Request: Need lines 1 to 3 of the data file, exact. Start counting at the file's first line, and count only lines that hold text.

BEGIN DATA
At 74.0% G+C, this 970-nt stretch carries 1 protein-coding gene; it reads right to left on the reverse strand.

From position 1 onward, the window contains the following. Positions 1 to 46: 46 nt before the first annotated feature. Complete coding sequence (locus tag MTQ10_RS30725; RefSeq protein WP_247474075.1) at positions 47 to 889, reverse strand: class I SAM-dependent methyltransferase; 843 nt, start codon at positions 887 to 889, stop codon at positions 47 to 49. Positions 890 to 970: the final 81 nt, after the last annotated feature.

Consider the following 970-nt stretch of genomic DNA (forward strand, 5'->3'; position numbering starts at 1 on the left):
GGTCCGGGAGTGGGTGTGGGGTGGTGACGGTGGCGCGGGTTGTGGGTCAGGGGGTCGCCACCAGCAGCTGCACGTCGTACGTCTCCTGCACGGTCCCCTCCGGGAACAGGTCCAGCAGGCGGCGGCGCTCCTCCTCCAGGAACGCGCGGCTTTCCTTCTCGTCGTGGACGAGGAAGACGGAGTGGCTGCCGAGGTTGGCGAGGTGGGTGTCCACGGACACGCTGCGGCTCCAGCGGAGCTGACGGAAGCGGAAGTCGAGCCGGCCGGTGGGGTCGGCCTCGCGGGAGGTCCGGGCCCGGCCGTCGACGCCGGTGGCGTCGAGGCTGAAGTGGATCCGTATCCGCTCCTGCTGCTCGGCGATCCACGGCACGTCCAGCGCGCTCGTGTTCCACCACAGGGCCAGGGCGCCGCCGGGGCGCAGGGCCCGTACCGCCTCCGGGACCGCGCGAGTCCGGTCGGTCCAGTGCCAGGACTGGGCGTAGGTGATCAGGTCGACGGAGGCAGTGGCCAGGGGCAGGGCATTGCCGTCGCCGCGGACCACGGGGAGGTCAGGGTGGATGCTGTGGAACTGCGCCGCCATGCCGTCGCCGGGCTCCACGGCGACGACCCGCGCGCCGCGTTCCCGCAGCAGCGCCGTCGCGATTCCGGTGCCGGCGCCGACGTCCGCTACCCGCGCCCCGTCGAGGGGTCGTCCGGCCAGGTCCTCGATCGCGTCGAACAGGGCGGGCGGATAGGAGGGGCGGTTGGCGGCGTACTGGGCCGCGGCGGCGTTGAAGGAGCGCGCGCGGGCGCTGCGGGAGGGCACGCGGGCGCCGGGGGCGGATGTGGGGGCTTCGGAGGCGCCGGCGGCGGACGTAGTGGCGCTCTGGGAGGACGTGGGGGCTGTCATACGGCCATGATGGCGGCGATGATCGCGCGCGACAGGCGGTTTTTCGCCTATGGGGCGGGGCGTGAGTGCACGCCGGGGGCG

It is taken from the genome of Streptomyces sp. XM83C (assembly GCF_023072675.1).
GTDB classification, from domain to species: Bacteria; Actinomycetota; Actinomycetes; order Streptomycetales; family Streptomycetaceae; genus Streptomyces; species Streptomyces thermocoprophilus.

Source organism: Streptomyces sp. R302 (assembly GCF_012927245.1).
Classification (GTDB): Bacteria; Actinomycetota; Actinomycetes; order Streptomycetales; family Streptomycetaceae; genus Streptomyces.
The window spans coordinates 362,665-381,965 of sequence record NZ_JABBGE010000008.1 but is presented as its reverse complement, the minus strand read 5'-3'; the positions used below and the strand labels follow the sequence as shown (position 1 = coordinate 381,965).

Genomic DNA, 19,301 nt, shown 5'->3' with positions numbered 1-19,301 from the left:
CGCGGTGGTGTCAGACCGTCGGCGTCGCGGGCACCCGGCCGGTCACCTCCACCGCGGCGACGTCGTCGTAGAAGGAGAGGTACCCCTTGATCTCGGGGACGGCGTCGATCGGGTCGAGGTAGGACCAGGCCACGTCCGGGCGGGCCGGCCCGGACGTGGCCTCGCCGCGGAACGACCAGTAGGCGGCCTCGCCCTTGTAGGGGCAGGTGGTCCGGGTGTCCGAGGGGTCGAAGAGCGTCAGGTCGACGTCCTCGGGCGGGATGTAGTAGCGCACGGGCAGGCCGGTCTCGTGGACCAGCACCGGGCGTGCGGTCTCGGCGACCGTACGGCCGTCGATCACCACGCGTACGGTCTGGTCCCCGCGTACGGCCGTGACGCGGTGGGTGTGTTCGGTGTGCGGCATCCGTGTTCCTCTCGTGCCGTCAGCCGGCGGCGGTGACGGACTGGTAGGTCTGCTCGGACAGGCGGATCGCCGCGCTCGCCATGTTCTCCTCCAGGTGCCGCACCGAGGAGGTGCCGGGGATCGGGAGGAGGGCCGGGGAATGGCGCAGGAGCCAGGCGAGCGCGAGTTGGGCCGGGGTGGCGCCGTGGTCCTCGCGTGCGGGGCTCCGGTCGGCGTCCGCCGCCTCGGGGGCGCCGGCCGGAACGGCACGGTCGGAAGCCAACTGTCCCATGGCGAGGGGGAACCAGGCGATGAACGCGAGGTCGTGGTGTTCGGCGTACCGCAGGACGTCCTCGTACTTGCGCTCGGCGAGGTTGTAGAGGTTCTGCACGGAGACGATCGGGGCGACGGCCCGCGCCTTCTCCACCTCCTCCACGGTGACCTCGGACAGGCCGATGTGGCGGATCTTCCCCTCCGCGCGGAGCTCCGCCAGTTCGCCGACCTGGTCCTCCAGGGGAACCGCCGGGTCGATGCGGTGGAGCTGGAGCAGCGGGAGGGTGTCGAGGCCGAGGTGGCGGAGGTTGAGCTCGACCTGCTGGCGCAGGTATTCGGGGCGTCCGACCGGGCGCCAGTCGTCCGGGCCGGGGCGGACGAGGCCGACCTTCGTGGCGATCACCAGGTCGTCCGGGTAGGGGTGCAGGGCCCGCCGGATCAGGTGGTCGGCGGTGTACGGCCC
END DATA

At 74.0% G+C, this 970-nt stretch carries 1 protein-coding gene; it reads right to left on the reverse strand.

From position 1 onward, the window contains the following. Positions 1 to 46: 46 nt before the first annotated feature. Complete coding sequence (locus tag MTQ10_RS30725; RefSeq protein WP_247474075.1) at positions 47 to 889, reverse strand: class I SAM-dependent methyltransferase; 843 nt, start codon at positions 887 to 889, stop codon at positions 47 to 49. Positions 890 to 970: the final 81 nt, after the last annotated feature.

Consider the following 970-nt stretch of genomic DNA (forward strand, 5'->3'; position numbering starts at 1 on the left):